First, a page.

Private roadside memorials are part of a growing trend among the bereaved who seek to “make sense of senseless deaths” along the public roadways.2 These memorials, which often feature a Latin cross, are part of deeply meaningful bereavement practices that support the grieving process. As such, these memorials are created to satisfy a human need during a time of crisis and are, therefore, largely constructed without regard to the legality of erecting such markers.3 Courts have yet to provide clear guidance on the constitutionality of erecting and maintaining these private memorials on public spaces. This Article considers the constitutional guideposts for evaluating roadside memorial crosses and offers some practical solutions for policymakers struggling to balance the needs of the bereaved with the interests of the community.

Within the legal scholarship there has been no systematic examination of the roadside memorial phenomenon or the animating forces behind the growing popularity of commemorating the “last alive” place of a loved one.13 Understanding the phenomenon is an important first step in analyzing the Free Speech and Establishment Clause issues that are raised by the presence of these private memorials on public space. The Supreme Court has emphasized that “there is a crucial difference between government speech endorsing religion, which the Establishment Clause forbids, and private speech endorsing religion, which the Free Speech and Free Exercise Clauses protect.” This Article joins the legal scholarship exploring “mixed speech,” which is neither purely private speech nor purely government speech.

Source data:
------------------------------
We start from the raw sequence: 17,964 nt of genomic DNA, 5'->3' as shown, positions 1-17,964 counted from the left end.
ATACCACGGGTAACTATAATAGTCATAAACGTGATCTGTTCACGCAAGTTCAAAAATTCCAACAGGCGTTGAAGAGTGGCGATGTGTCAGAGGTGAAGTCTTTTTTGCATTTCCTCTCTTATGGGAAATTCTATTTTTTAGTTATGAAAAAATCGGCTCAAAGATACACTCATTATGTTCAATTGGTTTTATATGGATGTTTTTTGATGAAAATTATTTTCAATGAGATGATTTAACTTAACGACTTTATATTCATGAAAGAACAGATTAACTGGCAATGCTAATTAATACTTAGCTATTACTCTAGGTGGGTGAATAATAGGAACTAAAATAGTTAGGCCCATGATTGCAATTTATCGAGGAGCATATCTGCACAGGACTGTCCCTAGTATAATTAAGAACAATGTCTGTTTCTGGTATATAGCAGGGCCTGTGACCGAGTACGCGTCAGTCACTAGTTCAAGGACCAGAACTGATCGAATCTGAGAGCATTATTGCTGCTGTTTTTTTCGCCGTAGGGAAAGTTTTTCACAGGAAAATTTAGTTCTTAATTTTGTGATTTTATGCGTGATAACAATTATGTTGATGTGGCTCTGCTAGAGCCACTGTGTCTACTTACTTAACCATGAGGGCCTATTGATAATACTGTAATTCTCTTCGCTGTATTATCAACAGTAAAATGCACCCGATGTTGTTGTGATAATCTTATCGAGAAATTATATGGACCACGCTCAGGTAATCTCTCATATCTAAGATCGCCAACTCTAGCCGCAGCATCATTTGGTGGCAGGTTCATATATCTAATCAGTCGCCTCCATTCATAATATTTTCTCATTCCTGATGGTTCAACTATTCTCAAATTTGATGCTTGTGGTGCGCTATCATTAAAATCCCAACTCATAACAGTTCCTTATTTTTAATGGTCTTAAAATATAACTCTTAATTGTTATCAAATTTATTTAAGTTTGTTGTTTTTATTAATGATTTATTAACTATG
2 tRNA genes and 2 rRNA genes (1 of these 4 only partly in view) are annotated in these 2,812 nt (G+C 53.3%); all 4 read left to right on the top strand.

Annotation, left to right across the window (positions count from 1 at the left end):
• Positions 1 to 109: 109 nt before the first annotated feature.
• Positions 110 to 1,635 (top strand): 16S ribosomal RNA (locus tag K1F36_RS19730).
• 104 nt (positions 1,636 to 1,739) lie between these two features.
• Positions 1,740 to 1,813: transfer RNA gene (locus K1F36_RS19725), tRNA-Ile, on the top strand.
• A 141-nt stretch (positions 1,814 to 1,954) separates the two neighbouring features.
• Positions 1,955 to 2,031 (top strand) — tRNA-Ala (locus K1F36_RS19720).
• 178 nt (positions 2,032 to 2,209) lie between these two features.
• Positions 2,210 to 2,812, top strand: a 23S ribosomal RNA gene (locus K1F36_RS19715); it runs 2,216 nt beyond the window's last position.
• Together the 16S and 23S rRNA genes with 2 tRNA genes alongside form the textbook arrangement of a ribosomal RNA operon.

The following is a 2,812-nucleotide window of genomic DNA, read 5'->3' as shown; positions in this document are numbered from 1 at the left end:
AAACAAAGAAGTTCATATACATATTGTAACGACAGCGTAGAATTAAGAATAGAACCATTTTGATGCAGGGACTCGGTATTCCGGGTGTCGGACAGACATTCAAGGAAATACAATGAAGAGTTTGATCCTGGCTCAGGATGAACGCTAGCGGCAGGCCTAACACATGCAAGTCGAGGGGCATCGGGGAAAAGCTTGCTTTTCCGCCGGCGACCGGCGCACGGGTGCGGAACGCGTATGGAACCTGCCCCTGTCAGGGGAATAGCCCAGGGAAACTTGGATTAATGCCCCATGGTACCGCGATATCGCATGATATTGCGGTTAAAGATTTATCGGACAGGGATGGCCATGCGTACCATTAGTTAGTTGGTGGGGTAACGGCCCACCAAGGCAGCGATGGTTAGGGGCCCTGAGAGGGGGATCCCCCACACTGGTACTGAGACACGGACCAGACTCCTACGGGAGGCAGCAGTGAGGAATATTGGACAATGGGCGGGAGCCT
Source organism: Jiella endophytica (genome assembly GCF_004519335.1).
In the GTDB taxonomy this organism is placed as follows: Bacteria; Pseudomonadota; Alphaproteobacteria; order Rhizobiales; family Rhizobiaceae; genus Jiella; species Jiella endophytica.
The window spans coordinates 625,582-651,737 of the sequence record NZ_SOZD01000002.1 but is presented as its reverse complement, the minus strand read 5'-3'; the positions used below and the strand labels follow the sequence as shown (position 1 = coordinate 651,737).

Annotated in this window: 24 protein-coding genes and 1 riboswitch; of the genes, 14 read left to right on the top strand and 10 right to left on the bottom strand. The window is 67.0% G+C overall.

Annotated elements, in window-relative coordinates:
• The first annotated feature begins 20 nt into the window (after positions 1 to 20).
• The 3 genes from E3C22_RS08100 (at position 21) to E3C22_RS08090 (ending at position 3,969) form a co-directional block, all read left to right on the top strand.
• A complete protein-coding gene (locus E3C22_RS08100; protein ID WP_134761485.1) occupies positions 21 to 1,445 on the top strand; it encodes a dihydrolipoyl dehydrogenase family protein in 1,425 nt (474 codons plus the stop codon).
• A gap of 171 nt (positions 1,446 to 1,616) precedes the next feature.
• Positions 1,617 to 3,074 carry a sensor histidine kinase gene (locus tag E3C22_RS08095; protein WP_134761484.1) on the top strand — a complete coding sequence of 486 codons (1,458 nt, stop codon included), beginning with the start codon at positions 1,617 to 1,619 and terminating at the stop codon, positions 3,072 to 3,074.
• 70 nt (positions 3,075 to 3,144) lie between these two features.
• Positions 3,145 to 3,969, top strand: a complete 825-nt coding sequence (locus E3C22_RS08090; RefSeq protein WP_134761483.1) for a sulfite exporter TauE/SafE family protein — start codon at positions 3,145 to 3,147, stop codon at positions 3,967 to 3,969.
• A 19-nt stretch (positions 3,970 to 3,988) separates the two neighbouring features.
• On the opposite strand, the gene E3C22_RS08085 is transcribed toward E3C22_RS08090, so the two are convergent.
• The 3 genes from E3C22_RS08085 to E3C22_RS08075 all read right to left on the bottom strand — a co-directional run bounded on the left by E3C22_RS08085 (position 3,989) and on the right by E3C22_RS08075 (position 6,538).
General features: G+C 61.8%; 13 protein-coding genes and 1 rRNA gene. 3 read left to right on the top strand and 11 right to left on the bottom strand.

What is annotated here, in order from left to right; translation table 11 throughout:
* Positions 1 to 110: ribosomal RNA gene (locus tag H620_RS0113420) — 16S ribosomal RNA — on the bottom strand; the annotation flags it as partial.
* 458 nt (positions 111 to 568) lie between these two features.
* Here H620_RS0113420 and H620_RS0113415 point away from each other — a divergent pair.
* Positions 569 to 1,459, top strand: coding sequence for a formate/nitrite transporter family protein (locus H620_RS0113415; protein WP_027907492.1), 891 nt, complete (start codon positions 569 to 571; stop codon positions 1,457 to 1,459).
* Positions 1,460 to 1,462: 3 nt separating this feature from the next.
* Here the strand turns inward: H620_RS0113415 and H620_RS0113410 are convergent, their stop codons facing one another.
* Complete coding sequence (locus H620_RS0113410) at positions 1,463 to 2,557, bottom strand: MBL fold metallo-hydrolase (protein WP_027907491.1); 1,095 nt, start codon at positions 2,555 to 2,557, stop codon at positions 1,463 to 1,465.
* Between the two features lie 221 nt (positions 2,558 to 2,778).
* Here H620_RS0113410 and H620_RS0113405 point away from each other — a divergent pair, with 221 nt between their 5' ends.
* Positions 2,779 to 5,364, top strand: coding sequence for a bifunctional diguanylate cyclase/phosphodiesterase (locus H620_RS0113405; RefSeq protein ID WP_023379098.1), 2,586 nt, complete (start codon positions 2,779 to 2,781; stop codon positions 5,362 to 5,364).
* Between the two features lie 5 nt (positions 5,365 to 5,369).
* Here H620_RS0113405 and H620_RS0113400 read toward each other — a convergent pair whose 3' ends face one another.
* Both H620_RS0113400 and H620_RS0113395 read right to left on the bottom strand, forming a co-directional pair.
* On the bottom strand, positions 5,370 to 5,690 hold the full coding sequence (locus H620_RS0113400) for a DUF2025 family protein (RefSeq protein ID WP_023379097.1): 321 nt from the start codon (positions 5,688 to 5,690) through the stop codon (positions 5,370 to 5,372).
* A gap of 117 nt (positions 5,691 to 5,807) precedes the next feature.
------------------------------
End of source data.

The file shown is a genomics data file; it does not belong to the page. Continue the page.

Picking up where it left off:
This Article canvasses the interdisciplinary literature devoted to the roadside memorial phenomenon and then examines the Free Speech interests of memorial makers and the Establishment Clause concerns raised by having private crosses along public roadways. Part I describes the history and animating forces behind the roadside memorial phenomenon. Part II traces public opinion and public policies regarding roadside memorials. In response to this growing phenomenon, state and local policymakers have adopted a patchwork of regulations that range from allowing and promoting roadside memorials to banning and removing all privately made memorials. Public sentiments mirror this range of policies with some individuals respecting and applauding roadside crosses, while others within the community object to the macabre eyesores that seek to sanctify the public roadways. Parts III and IV set out the Free Speech and Establishment Clause framework within which the roadside memorial phenomenon rests. Memorial makers have a Free Speech claim to erect a marker on the “last alive” place of a loved one, and governments must be careful not to appear to endorse a religious message and violate the Establishment Clause by allowing religiously themed markers to remain on public property.16 The unresolved question that is explored in Part V is whether a government creates grounds for an Establishment Clause challenge by either erecting or allowing roadside crosses to remain along public roadways. It is unclear what the consequences are for states that allow private memorial crosses to remain on public roadways. It is also unclear what happens when official, state-sponsored markers are supplemented with private crosses and religious messages, which the government does not remove. Private religious speech in a designated or traditional public forum is generally free from Establishment Clause concerns.17 However, private religious speech may lose its “purely private” nature by its placement in a public space.18 The public roadways have not been treated as traditional public fora where individuals can express themselves without government restraint or limitation. And by not removing the private religious displays, it is unclear if a government runs the risk of appearing to tacitly adopt the religious message.19 The Supreme Court in Pleasant Grove City, Utah v. Summum reflected this position when it explained, “It certainly is not common for property owners to open up their property for the installation of permanent monuments that convey a message with which they do not wish to be associated.”20 Therefore, according to the Court, “Because property owners typically do not permit the construction of such monuments on their land, persons who observe donated monuments routinely—and reasonably—interpret them as conveying some message on the property owner’s behalf.”21 Monuments and symbols are subject to more than one interpretation. And these monuments and symbols can communicate a message on behalf of more than one speaker. The roadside crosses undoubtedly speak on behalf of the private individuals who were motivated to erect them. But, by allowing the roadside crosses to remain on public property, the government may also passively adopt the message of the memorial cross. Constitutionally permissible avenues for policymakers to address roadside memorials are discussed in Part V. Governments that create a limited public forum for the bereaved to express the two-fold message of remembrance of the deceased and caution to other drivers may satisfy the Free Speech interests of the memorial makers. Additionally, Establishment Clause concerns about government endorsement of religion may be forestalled if the government consistently applies viewpoint-neutral criteria for speakers and topics and also disclaims control or endorsement of the message.